Some social media teams, like those of KFC or Wendy's, are clever when it comes to humor.

The social media people for the Montgomery Biscuits, a AA minor league team affiliated with the Tampa Bay Rays, have proven themselves more daft than deft. A promo this week was apparently an attempt to get millennials to come to the field on Saturday.

The approach the Biscuits took was to insult anyone in the age group, many of whom are in their 20s to mid-30s. And it seems to have backfired in a big way.

The promotion, done on Twitter, starts with an invitation that could be taken as anything but sincerely inviting.

Ah, how clever. Pick up a number of tired tropes and stereotypes, pack them together, and expect that you'll entice a group of people to turn out for a promotional event -- and pay anywhere from $9 to $15 for the privilege. There may be no crying in baseball, but there is apparently plenty of room for wincing.

In one sense, the promotion was a limited success. The team's tweets typically get anywhere from zero to two comments and several retweets. This one ran into the hundreds. Many of the comments were scathing, and wittier than what the social media team had managed.

Challenge the team? Its Twitter gurus knew exactly what to do: double down with the abrasion.

And then came more responses.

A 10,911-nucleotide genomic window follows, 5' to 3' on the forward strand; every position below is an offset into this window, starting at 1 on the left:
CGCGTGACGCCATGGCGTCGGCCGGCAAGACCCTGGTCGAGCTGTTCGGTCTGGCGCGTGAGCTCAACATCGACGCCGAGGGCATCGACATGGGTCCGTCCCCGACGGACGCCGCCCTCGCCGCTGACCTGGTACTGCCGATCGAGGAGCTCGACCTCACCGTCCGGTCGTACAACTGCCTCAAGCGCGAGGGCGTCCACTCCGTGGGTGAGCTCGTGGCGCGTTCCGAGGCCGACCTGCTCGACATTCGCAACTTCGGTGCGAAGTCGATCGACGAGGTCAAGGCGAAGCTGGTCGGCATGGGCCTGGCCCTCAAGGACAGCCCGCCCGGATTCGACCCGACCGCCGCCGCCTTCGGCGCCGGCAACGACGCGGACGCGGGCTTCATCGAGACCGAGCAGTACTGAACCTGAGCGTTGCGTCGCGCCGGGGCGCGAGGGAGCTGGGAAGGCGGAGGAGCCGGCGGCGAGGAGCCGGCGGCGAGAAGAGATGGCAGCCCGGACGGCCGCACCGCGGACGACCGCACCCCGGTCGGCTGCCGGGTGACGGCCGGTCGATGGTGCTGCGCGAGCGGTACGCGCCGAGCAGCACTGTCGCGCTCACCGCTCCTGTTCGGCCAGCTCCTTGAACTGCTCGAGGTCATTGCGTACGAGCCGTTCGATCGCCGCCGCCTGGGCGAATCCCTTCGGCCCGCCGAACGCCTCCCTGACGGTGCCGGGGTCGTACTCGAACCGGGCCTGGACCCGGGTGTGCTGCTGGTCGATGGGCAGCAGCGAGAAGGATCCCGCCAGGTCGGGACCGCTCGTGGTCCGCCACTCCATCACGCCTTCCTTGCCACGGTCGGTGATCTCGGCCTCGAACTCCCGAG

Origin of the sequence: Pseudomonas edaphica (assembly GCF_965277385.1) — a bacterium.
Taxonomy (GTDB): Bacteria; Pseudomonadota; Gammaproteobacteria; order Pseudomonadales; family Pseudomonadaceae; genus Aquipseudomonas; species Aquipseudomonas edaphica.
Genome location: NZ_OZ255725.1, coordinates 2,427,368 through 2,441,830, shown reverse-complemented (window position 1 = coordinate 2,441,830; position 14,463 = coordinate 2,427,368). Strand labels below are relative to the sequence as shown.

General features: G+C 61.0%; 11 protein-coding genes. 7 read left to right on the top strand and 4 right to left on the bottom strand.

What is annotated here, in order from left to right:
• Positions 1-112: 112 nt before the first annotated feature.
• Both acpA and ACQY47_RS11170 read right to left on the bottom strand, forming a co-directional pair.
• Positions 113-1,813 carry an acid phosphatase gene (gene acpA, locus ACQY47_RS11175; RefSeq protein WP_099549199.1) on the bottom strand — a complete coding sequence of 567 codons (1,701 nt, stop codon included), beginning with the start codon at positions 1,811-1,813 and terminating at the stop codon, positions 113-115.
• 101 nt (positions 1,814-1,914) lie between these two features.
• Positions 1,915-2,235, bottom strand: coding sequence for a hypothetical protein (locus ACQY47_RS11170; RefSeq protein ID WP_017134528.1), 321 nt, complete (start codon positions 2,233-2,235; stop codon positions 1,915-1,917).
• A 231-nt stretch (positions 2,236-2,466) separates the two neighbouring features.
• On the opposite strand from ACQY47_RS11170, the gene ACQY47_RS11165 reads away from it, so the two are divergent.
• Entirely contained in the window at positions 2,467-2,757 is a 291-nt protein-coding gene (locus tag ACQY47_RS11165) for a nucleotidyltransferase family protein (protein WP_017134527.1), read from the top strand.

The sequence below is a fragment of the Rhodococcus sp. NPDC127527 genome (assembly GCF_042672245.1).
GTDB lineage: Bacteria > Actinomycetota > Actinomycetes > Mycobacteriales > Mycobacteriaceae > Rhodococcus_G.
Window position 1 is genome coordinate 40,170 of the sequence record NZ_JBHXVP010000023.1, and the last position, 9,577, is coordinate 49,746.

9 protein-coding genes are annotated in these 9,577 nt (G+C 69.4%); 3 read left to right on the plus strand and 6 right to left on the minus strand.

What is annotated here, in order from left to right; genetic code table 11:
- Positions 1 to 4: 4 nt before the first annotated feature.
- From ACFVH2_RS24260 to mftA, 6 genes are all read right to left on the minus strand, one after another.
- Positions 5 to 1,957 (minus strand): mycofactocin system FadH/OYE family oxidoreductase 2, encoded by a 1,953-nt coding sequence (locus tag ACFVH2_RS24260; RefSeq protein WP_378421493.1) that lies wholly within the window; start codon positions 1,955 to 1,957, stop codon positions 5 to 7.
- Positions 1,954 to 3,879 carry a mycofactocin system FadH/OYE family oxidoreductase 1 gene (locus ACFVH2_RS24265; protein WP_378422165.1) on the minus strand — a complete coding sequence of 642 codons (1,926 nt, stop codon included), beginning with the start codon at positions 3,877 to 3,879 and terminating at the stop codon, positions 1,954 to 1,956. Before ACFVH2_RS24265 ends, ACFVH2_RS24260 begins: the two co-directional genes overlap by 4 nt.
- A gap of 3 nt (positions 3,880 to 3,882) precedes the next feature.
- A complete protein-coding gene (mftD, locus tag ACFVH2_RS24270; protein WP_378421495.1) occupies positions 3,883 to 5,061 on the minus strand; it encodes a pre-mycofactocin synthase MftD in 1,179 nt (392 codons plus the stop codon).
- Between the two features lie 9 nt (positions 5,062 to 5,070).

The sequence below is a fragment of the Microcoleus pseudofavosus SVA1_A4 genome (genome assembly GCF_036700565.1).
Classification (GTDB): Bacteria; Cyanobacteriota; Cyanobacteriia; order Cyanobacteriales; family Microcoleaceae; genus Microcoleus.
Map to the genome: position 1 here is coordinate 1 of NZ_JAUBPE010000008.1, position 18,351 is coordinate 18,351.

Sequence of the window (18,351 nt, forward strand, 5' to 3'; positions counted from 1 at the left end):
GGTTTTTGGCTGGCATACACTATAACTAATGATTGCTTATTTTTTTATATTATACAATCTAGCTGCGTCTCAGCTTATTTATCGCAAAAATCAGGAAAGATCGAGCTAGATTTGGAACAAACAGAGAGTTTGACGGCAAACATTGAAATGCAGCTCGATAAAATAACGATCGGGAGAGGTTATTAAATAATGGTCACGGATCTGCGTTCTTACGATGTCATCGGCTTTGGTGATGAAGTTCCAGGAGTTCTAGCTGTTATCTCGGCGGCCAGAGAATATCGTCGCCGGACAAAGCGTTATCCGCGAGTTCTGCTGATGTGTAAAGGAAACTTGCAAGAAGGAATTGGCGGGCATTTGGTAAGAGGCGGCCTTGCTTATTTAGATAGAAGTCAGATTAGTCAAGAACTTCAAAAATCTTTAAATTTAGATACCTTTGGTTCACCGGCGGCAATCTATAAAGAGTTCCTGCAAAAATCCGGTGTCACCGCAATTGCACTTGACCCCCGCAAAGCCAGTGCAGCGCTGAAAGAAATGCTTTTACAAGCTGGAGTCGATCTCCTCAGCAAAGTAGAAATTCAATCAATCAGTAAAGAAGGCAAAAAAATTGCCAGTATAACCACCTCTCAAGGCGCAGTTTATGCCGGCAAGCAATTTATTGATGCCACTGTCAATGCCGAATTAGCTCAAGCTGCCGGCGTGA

There were people who thought the messages were funny and a tongue-in-cheek promotion. Then again, they may have been the ones who'd normally respond to the team's tweets.

Humor is difficult to use in marketing because people can have wildly divergent senses of what is funny. Making it work requires a sense of how the group you're trying to reach will react. Self-deprecation can work well, as can a funny retort to a competitor.

The minute you make the target audience the butt of the jokes, however, you're in dangerous territory. People might laugh if they consider you part of their group, so someone allowed to make inside jokes. If not, you gamble that you can use as scathing and yet light a touch as a Don Rickles. Which you aren't and won't be.

To be fair, you can't just blame the social media group. The entire marketing department of the team had to sign off on the entire promotion, suggesting that they all should have been placed on the disabled list.

The sad part is that the team could have created a promotion for millennials with tongue in cheek rather than sticking out toward the audience. Each jab could have been matched with a real benefit. Deep ticket price discounts -- or, better yet, free entry -- for all who had to carry heavy school loans. Set up an actual avocado toast stand (because lots of people love the dish). Do selfie-stations before or after the game to let people take pictures with the players.

The whole point should have been to broaden the demographic and get millennials to start coming to games. Give them a taste of what they might find fun. But that would mean seeing the potential fans as people, not a punchline.

Published on: Jul 13, 2018